Ted Cruz will tap Carly Fiorina to be his running mate if he is the Republican Party's nominee for president, NBC News confirms. Fiorina, a former HP CEO who highlighted her business background during her own 2016 run, dropped her unsuccessful White House bid in February. She endorsed Cruz one month later and has been a frequent surrogate for him on the campaign trail.
When Ted Cruz's campaign announced this morning that it would make a "major" announcement today, it was easy to assume that the far-right senator was pulling the plug on his campaign. After all, the Texan has already been mathematically eliminated from winning a majority of pledged delegates, and Cruz's third-place finishes in several recent primaries -- including four of yesterday's five contests -- suggest his entire operation is steadily moving closer to failure.
But in an unusually brazen display of chutzpah, Cruz, instead of quitting, has decided to introduce his running mate.
I'm not generally in the habit of agreeing with Newt Gingrich, but he said on Fox News last night, "The idea that the guy who's losing is now gonna announce his vice presidential nominee doesn't make any sense at all to me because it makes it look like the person's out of touch with reality. Aren't they aware of the fact that they're not winning?"
It's a fairly compelling point. Ordinarily, the presidential candidates who introduce their running mates are the candidates who are actually going to win their party's nomination.
The only modern exception is Ronald Reagan's 1976 campaign -- he named Sen. Richard Schweiker as his running mate ahead of the convention in the hopes of satisfying the GOP's centrist wing, which existed at the time -- but that year, Reagan was on his way to competing in a contested convention he had a credible chance of winning.
Cruz, on the other hand, has about 560 delegates -- far short of half of his 1,237 goal -- which makes this entire gambit appear extraordinarily audacious. While the senator may be looking to change the subject after his recent failures at the ballot box, and may also hope that a VP announcement represents a display of strength, given the circumstances it's actually a move that reeks of desperation.
The question, of course, is whether it'll work.
Time will tell, obviously, but for a variety of reasons, the odds aren't in Cruz's favor. First, Fiorina was herself a pretty horrible candidate, with an awful record, who failed to impress much of anyone. Note, for example, that when Fiorina quit -- after finishing seventh in Iowa and New Hampshire -- her favorability rating was down to just 25%. The more voters got to know the California Republican, the less they liked her.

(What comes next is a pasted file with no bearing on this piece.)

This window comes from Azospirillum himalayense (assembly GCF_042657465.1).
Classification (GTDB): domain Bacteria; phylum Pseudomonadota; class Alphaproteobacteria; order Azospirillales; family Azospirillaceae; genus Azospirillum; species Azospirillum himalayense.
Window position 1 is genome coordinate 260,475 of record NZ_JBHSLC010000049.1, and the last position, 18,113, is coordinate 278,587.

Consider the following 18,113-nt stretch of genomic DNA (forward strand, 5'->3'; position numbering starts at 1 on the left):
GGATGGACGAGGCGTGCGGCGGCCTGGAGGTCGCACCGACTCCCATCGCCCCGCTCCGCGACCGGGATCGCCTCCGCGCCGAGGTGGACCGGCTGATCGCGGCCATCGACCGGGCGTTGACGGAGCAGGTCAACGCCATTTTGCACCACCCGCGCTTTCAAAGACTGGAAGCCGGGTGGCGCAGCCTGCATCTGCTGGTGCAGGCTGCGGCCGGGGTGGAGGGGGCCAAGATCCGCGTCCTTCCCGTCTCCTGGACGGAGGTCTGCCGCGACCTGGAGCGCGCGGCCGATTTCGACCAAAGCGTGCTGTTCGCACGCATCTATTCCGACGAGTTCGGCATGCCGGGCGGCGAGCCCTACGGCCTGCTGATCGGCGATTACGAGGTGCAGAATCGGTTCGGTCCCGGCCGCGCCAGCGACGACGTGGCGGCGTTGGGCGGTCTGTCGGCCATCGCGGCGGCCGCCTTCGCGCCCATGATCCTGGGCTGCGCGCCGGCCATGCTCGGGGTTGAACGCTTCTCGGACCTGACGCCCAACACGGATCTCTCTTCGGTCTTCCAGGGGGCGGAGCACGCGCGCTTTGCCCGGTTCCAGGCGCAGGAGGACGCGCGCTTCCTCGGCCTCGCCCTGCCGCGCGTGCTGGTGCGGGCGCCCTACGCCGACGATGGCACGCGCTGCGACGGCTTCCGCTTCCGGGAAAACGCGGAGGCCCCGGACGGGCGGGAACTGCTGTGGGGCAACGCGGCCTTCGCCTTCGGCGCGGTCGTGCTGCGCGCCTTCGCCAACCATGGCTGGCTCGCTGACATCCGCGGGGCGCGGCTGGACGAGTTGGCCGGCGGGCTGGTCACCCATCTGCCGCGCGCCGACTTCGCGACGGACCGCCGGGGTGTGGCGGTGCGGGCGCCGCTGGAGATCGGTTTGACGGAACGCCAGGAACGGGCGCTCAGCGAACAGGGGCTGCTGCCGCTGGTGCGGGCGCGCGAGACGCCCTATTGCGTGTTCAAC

Second, there's the unfortunate record of things Fiorina said about the candidate with whom she's now running. It was, after all, just a few months ago that Fiorina told a national television audience, "Ted Cruz is just like any other politician. He says one thing in Manhattan, he says another thing in Iowa... He says whatever he needs to say to get elected, and then he's going to do as he pleases. I think people are tired of a political class that promises much and delivers much of the same."
I'll look forward to Fiorina explaining why she no longer believes what she said three months ago. (Fiorina also once said that Cruz "cannot possibly beat Hillary Clinton." Oops.)
Third, Cruz, after just four years in elected office, may have benefited from a running mate with relevant experience and an impressive resume. Instead, he's tapped a political amateur who's literally never held an elected office, who failed in her only two campaigns, and who's background in the private sector can charitably be described as unfortunate.
Their combined four years in elected office would be the least experienced major-party presidential ticket since the Landon/Knox in 1936. (That ticket carried literally just two states that year.)
Finally, this pairing will also renew questions about the odd relationship between Fiorina and Cruz's super PAC. Remember last year when Keep the Promise made a mysterious $500,000 payment to CARLY for America and no one could explain why? Now that the two are going to share a ticket, expect this question to come up quite a bit more.
And perhaps worst of all, Bill Kristol said today that "Cruz-Fiorina would actually be a good ticket." Given Kristol's uninterrupted track record of failed predictions, Cruz and Fiorina might want to rethink this whole endeavor.
Update: Following up on a recent post, I should mention that candidates like Cruz, who can't actually secure the nomination ahead of the convention, aren't necessarily in control of who the vice presidential nominee is going to be. Technically, Cruz isn't exactly tapping Fiorina for his ticket, so much as he's asking Republican delegates to give her her the VP nomination -- a suggestion delegates may or may not honor, depending on their wishes in July.